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{{ printedBook.courseTrack.name }} {{ printedBook.name }} An inequality involving the comparison of two quantities that are strictly *not equal* is called a **strict inequality**. There are two main kinds of strict inequalities:
$is less than:is greater than: <> $
The boundary values in strict inequalities are *not* included in the solution set. To indicate this graphically, an open point $(∘)$ is used on number line inequalities and a dashed boundary curve is used on two-dimensional inequalities.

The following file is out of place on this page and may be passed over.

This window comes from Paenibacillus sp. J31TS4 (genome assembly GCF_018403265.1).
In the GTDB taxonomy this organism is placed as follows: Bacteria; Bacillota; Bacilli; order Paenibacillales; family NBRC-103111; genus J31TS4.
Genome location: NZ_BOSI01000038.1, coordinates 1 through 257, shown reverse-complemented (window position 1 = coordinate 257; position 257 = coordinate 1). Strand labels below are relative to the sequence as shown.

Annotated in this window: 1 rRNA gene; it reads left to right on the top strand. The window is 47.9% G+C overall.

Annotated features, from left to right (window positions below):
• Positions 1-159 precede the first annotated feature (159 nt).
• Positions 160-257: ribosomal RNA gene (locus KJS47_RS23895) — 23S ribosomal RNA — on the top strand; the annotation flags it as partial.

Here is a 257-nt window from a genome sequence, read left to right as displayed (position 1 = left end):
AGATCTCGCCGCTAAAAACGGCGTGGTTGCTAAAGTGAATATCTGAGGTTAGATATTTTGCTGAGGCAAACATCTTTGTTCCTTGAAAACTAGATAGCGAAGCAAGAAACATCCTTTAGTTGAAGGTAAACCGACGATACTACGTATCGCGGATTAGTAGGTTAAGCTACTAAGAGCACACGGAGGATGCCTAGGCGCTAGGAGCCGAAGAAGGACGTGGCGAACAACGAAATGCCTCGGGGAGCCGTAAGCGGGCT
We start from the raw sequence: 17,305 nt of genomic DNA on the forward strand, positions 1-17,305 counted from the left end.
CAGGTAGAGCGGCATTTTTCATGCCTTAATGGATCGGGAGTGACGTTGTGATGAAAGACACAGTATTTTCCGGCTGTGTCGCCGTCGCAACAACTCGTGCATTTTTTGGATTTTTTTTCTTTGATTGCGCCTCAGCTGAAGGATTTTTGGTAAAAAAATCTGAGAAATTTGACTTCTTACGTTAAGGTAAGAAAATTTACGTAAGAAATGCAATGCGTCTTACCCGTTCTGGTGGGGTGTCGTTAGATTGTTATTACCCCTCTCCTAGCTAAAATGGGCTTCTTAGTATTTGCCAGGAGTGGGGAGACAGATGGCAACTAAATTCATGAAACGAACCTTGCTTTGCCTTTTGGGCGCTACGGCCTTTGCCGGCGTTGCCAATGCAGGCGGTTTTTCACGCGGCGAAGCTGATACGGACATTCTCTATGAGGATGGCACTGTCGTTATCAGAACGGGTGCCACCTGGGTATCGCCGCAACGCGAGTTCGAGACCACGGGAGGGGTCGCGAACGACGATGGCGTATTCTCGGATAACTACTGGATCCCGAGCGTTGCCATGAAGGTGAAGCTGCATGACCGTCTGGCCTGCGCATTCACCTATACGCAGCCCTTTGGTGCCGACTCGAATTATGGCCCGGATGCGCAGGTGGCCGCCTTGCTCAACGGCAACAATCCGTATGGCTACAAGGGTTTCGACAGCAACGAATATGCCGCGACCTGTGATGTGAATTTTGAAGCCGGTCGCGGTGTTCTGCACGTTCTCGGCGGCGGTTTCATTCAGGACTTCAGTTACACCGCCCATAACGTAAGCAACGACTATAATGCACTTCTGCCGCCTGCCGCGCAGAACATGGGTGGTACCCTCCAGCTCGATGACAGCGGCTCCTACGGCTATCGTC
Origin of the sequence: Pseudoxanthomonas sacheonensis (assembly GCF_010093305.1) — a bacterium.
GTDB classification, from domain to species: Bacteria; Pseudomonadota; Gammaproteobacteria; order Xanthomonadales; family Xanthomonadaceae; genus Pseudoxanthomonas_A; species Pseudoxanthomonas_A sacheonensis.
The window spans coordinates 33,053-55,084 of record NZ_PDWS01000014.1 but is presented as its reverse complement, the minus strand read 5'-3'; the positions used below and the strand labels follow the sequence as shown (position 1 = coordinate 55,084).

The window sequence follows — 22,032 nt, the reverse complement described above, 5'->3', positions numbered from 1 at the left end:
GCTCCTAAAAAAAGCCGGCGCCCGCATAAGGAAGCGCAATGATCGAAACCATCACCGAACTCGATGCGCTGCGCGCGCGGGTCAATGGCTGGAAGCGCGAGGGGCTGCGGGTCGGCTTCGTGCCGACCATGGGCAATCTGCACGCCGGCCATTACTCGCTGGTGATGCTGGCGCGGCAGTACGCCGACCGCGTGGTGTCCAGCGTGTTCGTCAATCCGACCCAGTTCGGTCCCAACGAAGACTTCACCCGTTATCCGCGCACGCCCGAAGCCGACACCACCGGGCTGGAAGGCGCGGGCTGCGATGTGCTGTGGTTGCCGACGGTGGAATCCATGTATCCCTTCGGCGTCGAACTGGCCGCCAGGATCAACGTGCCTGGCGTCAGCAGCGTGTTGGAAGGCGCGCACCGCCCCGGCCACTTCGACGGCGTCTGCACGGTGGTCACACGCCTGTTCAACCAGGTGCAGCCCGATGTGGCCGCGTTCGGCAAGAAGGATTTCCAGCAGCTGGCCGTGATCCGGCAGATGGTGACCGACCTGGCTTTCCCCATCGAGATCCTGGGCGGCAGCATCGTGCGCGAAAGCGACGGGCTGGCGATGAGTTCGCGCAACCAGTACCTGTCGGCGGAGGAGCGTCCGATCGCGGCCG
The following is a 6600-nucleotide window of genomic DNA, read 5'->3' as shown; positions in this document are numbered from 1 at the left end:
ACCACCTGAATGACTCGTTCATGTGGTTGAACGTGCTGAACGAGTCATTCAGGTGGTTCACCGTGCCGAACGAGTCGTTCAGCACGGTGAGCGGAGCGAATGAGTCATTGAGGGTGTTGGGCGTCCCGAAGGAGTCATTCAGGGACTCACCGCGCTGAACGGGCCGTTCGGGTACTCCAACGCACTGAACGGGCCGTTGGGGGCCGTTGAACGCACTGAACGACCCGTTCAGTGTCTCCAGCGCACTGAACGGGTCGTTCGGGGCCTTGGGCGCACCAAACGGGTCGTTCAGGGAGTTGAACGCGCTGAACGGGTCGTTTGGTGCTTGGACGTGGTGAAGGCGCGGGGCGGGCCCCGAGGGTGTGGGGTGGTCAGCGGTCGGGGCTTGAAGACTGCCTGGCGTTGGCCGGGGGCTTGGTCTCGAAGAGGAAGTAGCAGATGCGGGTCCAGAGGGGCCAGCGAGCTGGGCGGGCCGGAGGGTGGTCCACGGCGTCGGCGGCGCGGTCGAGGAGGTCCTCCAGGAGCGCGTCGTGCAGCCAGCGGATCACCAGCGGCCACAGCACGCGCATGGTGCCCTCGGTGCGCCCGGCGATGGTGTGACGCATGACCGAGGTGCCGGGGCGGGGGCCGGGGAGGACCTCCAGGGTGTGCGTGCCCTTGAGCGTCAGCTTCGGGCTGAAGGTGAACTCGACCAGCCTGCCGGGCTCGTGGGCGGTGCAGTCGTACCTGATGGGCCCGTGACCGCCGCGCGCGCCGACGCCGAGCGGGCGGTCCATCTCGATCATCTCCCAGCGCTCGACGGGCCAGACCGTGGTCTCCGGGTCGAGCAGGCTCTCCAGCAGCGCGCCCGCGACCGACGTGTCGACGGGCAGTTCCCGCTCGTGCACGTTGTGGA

On the other hand, an inequality that compares two quantities that are *not necessarily* equal is called a **non-strict inequality**. There are two main kinds of non-strict inequalities:
$is less than or equal to:is greater than or equal to: ≤≥ $
The boundary values in non-strict inequalities *are* included in the solution set. To indicate this graphically, a closed point $(∙)$ is used on number line inequalities and a solid boundary curve is used on two-dimensional inequalities.